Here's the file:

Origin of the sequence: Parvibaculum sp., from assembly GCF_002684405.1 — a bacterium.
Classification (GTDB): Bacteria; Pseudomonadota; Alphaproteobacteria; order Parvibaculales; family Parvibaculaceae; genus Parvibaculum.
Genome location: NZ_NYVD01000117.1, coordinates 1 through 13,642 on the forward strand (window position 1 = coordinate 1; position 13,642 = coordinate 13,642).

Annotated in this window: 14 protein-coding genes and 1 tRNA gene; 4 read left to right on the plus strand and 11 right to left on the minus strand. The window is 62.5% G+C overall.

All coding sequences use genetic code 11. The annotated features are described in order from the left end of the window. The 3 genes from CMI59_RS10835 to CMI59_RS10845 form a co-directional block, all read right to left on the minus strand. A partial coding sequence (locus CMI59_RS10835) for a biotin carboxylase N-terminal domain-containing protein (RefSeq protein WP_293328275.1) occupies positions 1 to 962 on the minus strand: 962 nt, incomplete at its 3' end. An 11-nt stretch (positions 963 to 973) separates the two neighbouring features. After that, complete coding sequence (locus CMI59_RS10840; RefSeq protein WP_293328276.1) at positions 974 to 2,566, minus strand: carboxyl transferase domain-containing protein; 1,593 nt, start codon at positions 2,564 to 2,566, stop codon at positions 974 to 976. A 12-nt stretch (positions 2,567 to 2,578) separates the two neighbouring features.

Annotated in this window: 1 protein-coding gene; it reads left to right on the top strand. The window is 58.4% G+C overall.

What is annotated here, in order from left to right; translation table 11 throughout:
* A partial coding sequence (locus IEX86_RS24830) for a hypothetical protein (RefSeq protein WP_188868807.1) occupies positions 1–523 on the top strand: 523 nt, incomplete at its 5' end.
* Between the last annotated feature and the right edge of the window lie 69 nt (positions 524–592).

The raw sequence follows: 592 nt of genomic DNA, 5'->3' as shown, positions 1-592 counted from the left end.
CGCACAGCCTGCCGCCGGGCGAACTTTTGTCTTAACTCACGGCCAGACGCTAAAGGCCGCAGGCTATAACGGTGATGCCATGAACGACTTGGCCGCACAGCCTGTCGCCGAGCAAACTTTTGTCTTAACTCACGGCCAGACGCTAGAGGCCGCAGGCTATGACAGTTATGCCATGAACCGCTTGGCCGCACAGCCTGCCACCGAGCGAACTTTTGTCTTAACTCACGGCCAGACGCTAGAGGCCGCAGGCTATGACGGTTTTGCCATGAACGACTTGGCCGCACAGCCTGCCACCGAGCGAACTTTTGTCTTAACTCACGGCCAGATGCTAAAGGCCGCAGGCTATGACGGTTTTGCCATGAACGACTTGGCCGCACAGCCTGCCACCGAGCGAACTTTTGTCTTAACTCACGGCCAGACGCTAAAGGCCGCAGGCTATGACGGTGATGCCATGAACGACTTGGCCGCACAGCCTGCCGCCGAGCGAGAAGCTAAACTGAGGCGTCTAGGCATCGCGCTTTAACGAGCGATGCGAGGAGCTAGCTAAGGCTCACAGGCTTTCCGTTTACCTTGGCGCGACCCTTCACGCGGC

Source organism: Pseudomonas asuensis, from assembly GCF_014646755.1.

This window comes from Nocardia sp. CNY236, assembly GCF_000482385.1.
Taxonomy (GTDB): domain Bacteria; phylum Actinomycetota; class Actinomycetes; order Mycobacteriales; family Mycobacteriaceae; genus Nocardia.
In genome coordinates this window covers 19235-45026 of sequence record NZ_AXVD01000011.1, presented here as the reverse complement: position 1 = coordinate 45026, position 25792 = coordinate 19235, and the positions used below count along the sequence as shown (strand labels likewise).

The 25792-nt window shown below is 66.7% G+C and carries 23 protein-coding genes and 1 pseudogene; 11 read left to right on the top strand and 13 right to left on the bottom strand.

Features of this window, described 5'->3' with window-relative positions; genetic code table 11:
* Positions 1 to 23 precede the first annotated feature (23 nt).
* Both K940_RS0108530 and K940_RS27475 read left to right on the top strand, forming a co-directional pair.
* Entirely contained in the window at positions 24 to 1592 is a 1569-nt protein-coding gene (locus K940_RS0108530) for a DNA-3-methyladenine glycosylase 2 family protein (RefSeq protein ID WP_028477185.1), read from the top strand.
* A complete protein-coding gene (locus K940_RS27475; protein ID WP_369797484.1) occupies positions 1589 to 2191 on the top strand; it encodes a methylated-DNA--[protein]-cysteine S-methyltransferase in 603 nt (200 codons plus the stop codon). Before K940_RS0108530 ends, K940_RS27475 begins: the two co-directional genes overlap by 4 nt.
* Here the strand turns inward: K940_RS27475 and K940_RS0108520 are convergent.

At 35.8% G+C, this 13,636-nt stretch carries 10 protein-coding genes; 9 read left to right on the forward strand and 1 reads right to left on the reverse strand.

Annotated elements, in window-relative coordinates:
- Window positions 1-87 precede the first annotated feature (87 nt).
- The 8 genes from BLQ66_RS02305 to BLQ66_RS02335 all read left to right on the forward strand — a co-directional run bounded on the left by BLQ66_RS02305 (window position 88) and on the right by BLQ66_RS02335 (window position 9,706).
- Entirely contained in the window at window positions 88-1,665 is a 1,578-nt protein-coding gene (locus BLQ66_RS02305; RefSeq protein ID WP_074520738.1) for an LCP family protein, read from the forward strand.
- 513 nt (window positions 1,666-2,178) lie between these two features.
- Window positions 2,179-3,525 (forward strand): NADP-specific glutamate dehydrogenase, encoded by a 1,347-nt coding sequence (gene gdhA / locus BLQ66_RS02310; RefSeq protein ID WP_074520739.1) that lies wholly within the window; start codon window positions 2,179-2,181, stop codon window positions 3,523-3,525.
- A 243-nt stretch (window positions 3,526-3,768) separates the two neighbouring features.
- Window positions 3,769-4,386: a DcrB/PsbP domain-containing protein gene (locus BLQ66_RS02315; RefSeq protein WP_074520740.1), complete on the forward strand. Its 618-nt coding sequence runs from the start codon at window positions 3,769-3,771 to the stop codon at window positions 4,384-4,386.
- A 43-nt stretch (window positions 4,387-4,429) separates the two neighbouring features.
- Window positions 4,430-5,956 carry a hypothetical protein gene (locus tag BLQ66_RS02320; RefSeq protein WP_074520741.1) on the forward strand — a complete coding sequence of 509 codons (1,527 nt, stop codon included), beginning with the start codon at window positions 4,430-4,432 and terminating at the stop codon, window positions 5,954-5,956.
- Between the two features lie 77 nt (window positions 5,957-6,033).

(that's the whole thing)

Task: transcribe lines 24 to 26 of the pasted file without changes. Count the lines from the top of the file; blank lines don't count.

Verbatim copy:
Annotated elements, in window-relative coordinates:
- Window positions 1-87 precede the first annotated feature (87 nt).
- The 8 genes from BLQ66_RS02305 to BLQ66_RS02335 all read left to right on the forward strand — a co-directional run bounded on the left by BLQ66_RS02305 (window position 88) and on the right by BLQ66_RS02335 (window position 9,706).